To generate power, the Ecocapsule piggybacks off of a 750-watt wind turbine on the rear, and a 600-watt solar array on the roof. As long as the temperature outside the pod remains between -13 and 104 degrees Fahrenheit it will continue to generate its own power. There’s a 9,744-watt-hour battery that can hold a charge for up to five days. It should work great for the times when there’s not enough energy generated because of inclement weather or the like.
Rainwater is collected in a 145-gallon reservoir located underneath the floorboards of the pod. Electric pumps push the water through a membrane filter to filter out nasty dirt and bacteria before it makes its way to the sink and shower. When energy reserves are low there’s a manual pump to clean out the water. The company claims the water tank can serve two people for up to three weeks when it’s full.
Not to mention it’s all monitored via a central computer that can display energy and water levels, the amount of rainfall collected, indoor and outdoor humidity levels and temperature. Owners can tap in with their smartphones or tablets to monitor everything. When energy is lacking, the software will make habit changing suggestions to conserve resources.
The price has not been announced yet, but will be available sometime before the end of 2015.
The KantoorKaravaan is designed to be an off-the-grid office for those interested in working out in the middle of nowhere without any distractions. The interesting thing about this portable living pod is that you cannot actually purchase it, instead you rent the space for a specific amount of time.
There are actually several models available, one of which is called a “board room” model and can accommodate a team of workers. The one we’re going to focus on has enough space for two people.
The rear of the pod is outfitted with a solar array and it’s attached to a battery reserve system. It generates enough energy to power small devices like a laptop, smartphone, or tablet. The pod also comes with LED lighting, and an espresso machine.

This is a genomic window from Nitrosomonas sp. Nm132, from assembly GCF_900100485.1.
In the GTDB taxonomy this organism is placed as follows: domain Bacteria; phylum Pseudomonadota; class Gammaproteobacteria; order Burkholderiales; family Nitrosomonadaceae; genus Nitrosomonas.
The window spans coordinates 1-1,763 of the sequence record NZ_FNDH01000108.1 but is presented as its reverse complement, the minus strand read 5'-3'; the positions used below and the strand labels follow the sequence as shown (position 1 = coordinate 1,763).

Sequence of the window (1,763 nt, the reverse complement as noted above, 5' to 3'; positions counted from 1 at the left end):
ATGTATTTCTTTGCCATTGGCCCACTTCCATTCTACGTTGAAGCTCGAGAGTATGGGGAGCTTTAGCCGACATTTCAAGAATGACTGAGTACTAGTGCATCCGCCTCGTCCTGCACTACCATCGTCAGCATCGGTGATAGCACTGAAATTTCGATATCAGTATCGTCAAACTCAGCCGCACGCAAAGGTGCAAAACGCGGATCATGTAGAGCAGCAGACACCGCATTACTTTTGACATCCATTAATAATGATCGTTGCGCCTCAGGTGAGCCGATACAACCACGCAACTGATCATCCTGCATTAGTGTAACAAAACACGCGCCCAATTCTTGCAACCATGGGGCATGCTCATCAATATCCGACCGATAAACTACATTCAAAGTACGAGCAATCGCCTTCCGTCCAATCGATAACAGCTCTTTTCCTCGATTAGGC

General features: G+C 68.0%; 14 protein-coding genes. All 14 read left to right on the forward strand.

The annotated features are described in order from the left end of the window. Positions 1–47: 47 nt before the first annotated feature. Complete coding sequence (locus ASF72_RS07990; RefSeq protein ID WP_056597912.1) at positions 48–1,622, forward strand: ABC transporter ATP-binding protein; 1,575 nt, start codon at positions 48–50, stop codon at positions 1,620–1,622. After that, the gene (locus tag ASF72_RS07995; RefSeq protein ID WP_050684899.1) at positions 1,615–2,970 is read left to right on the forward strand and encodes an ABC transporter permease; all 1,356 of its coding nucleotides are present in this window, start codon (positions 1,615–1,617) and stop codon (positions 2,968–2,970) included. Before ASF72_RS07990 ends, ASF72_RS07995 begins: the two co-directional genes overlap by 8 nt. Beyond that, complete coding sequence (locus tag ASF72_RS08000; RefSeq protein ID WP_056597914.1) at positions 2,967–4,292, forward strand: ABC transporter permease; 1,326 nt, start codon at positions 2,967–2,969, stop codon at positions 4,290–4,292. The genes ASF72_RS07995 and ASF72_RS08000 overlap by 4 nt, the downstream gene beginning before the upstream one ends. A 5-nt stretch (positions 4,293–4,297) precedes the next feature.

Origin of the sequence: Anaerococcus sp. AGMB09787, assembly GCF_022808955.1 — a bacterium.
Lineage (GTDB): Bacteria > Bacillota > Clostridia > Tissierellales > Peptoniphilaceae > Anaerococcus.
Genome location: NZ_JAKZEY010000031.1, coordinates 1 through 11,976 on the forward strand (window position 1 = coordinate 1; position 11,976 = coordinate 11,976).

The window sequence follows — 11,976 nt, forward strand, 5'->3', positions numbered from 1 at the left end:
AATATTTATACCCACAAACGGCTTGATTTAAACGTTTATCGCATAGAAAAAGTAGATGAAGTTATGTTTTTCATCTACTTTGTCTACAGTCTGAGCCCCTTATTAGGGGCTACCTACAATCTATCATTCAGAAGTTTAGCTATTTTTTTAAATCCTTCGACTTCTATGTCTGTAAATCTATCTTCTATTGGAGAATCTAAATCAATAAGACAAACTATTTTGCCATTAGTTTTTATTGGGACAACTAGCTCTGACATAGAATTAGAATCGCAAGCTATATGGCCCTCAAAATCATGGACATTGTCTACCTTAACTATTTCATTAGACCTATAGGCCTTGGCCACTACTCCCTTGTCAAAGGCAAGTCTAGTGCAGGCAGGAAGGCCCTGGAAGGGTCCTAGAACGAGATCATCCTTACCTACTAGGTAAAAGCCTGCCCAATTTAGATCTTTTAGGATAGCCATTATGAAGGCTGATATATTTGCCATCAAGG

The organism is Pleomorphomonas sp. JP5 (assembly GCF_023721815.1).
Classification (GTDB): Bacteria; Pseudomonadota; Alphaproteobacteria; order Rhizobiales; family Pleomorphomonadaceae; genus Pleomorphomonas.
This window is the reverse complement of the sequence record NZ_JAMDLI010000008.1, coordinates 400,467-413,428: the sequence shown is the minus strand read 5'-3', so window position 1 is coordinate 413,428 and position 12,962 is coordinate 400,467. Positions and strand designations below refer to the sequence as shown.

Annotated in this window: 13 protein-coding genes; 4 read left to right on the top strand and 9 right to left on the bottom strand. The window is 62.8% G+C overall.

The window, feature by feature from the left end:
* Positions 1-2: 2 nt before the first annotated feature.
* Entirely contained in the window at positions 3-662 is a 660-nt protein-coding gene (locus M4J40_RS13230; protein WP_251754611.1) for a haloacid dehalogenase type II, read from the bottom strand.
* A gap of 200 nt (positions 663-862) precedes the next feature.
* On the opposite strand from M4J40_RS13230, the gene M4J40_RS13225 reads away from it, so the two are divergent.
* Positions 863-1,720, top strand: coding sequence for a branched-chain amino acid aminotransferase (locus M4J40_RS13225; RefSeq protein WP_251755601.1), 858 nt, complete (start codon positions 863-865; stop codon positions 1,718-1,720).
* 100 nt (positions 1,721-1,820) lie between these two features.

Now, you’re probably wondering how anyone can work out in the middle of nowhere without an active internet connection, right? The pod has an integrated MiFi mobile router which connects to the internet and allows anyone staying in the pod to tap in.
Additional features include a biomass cooker to prepare food, mobile tents for those who wish to extend their stay and mobile composting toilets, safe for natural use.
The pods were first available for rent in Holland but have since been made available in Greece, Spain, the US and Sweden.
As for prices, they are flexible. The company behind the KantoorKaravaan asks that interested parties merely pay what they can afford. Part of the payment comes from handling basic maintenance of the pods while you stay in them.
5. Echo Eco Pods
Echo is a U.K.-based company that specializes in modular, off-grid housing. Its solution comes in the form of the Eco Pods, nearly 100 square feet housing pods that can be used any way you see fit. Don’t let the fact that it’s a foreign company turn you off from its portable pods. They cost about £10,000 per module, roughly $16,500 in USD.
There are multiple modules available including a home office, garden or green room, holiday homes, and off-grid work or living spaces. Each module is customizable both inside and out according to the customer’s needs. They even come with adjustable legs to sit on top of, which is great if you want to install the pod on uneven ground.
They’re efficient and insulated with wood fiber or sheep’s wool, whichever you choose. In addition, they include a variety of sustainable living options to cut down on operating costs if not allowing complete self-sufficiency.
You can opt to install solar arrays, a composting toilet, a log burner for hot water and for cooking and more. The solar array will provide electricity and heat for water, thanks to cells positioned on the roof. While the sun is available, the array will charge up a 12V DC battery that can power LED lights and low-power appliances as necessary.
Eco Pods are an excellent option if you want to live off-the-grid or in an open space yet still have modern amenities such as electricity, heat, and water.